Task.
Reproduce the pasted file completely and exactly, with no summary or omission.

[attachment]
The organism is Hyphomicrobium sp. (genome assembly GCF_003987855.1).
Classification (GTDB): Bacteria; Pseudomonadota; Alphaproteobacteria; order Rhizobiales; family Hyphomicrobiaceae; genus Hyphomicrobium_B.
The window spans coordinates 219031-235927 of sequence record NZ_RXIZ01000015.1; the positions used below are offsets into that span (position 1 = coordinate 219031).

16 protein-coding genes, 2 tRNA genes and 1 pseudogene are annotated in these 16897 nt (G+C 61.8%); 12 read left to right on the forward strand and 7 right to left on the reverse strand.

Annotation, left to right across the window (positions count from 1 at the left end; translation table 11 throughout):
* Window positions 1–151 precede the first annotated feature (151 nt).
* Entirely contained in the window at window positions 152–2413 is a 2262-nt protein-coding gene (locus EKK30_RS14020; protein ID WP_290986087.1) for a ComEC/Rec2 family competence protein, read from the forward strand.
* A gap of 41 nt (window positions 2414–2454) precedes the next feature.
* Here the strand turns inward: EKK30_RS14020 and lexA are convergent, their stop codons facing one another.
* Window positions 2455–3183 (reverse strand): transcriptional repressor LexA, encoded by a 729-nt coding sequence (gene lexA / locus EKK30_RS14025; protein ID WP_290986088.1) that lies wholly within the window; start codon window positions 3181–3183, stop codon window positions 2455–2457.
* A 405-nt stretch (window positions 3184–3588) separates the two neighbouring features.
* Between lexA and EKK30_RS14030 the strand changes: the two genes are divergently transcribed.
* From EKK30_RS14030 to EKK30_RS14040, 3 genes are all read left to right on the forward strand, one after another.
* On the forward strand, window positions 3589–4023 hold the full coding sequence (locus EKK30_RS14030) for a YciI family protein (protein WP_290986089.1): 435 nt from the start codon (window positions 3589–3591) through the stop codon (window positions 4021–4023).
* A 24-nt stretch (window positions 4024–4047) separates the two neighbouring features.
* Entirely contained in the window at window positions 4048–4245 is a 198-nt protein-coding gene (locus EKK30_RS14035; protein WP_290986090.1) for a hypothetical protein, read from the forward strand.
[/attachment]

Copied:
The organism is Hyphomicrobium sp. (genome assembly GCF_003987855.1).
Classification (GTDB): Bacteria; Pseudomonadota; Alphaproteobacteria; order Rhizobiales; family Hyphomicrobiaceae; genus Hyphomicrobium_B.
The window spans coordinates 219031-235927 of sequence record NZ_RXIZ01000015.1; the positions used below are offsets into that span (position 1 = coordinate 219031).

16 protein-coding genes, 2 tRNA genes and 1 pseudogene are annotated in these 16897 nt (G+C 61.8%); 12 read left to right on the forward strand and 7 right to left on the reverse strand.

Annotation, left to right across the window (positions count from 1 at the left end; translation table 11 throughout):
* Window positions 1–151 precede the first annotated feature (151 nt).
* Entirely contained in the window at window positions 152–2413 is a 2262-nt protein-coding gene (locus EKK30_RS14020; protein ID WP_290986087.1) for a ComEC/Rec2 family competence protein, read from the forward strand.
* A gap of 41 nt (window positions 2414–2454) precedes the next feature.
* Here the strand turns inward: EKK30_RS14020 and lexA are convergent, their stop codons facing one another.
* Window positions 2455–3183 (reverse strand): transcriptional repressor LexA, encoded by a 729-nt coding sequence (gene lexA / locus EKK30_RS14025; protein ID WP_290986088.1) that lies wholly within the window; start codon window positions 3181–3183, stop codon window positions 2455–2457.
* A 405-nt stretch (window positions 3184–3588) separates the two neighbouring features.
* Between lexA and EKK30_RS14030 the strand changes: the two genes are divergently transcribed.
* From EKK30_RS14030 to EKK30_RS14040, 3 genes are all read left to right on the forward strand, one after another.
* On the forward strand, window positions 3589–4023 hold the full coding sequence (locus EKK30_RS14030) for a YciI family protein (protein WP_290986089.1): 435 nt from the start codon (window positions 3589–3591) through the stop codon (window positions 4021–4023).
* A 24-nt stretch (window positions 4024–4047) separates the two neighbouring features.
* Entirely contained in the window at window positions 4048–4245 is a 198-nt protein-coding gene (locus EKK30_RS14035; protein WP_290986090.1) for a hypothetical protein, read from the forward strand.